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U.S.A. v. Flores

United States District Court, C.D. California

July 25, 2016

U.S.A.
v.
Molina Flores et al

          Damaris Diaz Jennifer Weinhold Assistant U.S. Attorney.

          Katie Thibodeaux Court Reporter/Recorder.

          PRESENT: THE HONORABLE CHRISTINA A. SNYDER JUDGE.

          GOVERNMENT’S MOTION IN LIMINE TO PRECLUDE EVIDENCE OF DEFENDANTS’ WARTIME SERVICE AND INJURIES (DKT. 259, FILED PROCEEDINGS: JULY 11, 2016)

          THE HONORABLE CHRISTINA A. SNYDER JUDGE.

         I. INTRODUCTION & BACKGROUND

         Defendants Robert Jackson (“defendant Jackson”) and Francisco Salas (“defendant Salas”) are each charged with one count of conspiracy to defraud the United States with Respect to Claims (Count One), and eleven counts of False Claims to the United States (with Counts Fourteen through Twenty-Four against defendant Jackson, and Counts Twenty-Five through Thirty-Five against defendant Salas). Defendants were lance corporals in the United States Marine Corps Forces Reserve (“USMCR”) and assigned to the Third Naval Gunfire Liaison Company (“ANGLICO”) at Terminal Island in San Pedro, California. In brief, this case involves an alleged conspiracy to submit false claims for per diem entitlements and reimbursements for time spent on active duty while on medical hold at the Terminal Island USMCR base from 2007 through 2009. A jury trial is currently scheduled to begin on August 9, 2016.

         Prior to engaging in the alleged conduct at issue in this case, both defendants Jackson and Salas were deployed and on active duty during the course of their service as U.S. Marine Corps Reservists. While deployed in Iraq in December 2006, defendant Jackson was struck in the helmet by a sniper’s bullet. According to the government, the shot was deflected by defendant Jackson’s helmet and did not penetrate his skull, but the impact caused him to fall off a six-foot wall, rendering him unconscious for several seconds and resulting in a level 3 concussion and a traumatic brain injury (“TBI”). Defendant Jackson has provided notice that he intends to offer expert testimony regarding his mental condition at the time of the charged crimes due to the effects of his wartime injury. In an order dated July 8, 2015, this Court denied the government’s motion to exclude defendant Jackson’s proposed expert testimony regarding his mental condition. Dkt. 191.

         On July 11, 2016, the government filed the instant motion in limine to preclude evidence of defendant’s wartime service and injuries. Dkt. 259 (“Motion”). On July 18, 2016, defendants Jackson and Salas each filed a separate opposition to the instant motion in limine. Dkt 262 (“Jackson’s Opp’n”), 263 (“Salas’s Opp’n”). Having carefully considered the parties’ arguments, the Court concludes as follows.

         II. DISCUSSION

         In their motion, the government contends that it does not seek to re-litigate the admissibility of defendant’s proffered expert testimony regarding his mental condition, but rather seeks to exclude as irrelevant and unduly prejudicial, under Federal Rules of Evidence 401, 402, and 403, all evidence regarding defendants’ wartime service and, in particular, “evidence relating to the manner in which defendant Jackson sustained his injury and any grisly or gruesome details of the injury.” Motion at 2 n.2. More specifically, “the government seeks to preclude defendants from introducing evidence of [1] the details of [both Jackson’s and Salas’s] wartime deployment (including locations, durations of deployment, and any honors, awards, or accolades earned for such service), as well as [2] the details surrounding defendant Jackson’s wartime injury (including the fact that he was shot in the helmet).” Motion at 2.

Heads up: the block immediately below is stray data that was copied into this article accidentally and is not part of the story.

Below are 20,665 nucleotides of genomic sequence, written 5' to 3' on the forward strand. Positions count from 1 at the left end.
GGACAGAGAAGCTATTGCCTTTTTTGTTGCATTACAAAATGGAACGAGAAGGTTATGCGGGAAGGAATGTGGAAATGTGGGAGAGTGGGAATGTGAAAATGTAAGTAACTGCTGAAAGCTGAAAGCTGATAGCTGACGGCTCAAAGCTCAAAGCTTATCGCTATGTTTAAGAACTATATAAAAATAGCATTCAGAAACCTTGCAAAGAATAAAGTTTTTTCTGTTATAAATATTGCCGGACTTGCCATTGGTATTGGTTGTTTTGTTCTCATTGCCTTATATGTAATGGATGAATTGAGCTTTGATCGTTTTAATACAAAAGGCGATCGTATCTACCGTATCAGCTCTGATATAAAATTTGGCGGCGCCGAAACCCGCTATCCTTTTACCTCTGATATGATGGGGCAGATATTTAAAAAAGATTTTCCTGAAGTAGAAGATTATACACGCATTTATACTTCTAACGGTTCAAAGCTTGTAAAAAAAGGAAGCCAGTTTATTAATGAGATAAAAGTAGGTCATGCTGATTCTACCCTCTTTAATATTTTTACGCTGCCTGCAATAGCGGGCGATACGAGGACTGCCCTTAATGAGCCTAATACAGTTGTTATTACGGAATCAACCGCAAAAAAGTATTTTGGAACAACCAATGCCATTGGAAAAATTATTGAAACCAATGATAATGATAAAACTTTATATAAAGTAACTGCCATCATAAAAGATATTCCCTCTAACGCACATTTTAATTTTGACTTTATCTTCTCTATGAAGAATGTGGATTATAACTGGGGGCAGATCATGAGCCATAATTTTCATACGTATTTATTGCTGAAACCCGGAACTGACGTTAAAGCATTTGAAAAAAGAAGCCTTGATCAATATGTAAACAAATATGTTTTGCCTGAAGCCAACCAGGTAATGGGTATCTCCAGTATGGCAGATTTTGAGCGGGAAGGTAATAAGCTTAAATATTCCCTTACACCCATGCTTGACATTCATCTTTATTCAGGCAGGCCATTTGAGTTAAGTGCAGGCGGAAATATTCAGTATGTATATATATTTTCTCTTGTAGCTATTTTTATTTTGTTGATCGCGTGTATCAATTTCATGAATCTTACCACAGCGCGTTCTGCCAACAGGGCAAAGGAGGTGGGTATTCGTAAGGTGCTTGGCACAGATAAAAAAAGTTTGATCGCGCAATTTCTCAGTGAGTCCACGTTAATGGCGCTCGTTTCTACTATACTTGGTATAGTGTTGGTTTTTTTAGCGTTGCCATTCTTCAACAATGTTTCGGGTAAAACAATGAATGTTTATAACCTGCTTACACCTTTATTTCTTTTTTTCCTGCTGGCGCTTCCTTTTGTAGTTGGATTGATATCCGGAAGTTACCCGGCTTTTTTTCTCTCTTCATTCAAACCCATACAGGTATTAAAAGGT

In the government’s view, “[i]nformation regarding both defendants’ service while deployed and the details regarding the manner in which defendant Jackson sustained his wartime injury have no bearing on defendants’ guilt or innocence in this case, which deals exclusively with defendants’ conduct while on active duty at the USMCR Terminal Island base after their deployment.” Id. Accordingly, the government avers that evidence related to defendants’ wartime service and injuries is irrelevant, and its introduction would improperly elicit the jury’s sympathy. Id.

         In his opposition, defendant Jackson first notes that each of the offenses charged in this case has at least one element related to defendant’s mens rea at the time of the offense, and further all of the offenses occurred during the time period after Jackson sustained a TBI and before his discharge. Jackson’s Opp’n at 2. Jackson avers that he has a right to present a complete defense, and that any such defense necessarily includes the following evidence, which, in defendant’s view helps raise reasonable doubt as to whether the mens rea elements of the charged offenses have been proven:

witness testimony regarding his pre-TBI physical, mental and emotional functioning; percipient witness testimony about the facts and circumstances surrounding his TBI; witness testimony regarding his postTBI physical, mental and emotional functioning; witness testimony regarding his TBI and PTSD diagnosis and treatment, including testimony about the narcotic pain killers prescribed for his back injury and, to provide context and meaning to the lay witness testimony, expert testimony about the physical, psychological and emotional symptoms of, and changes associated with, TBI and PTSD.

Id. at 5-6. In Jackson’s view, once the jury is provided with such evidence, “the jury can then evaluate whether and how Mr. Jackson’s ‘wartime injury’ affected his mental state during the ...


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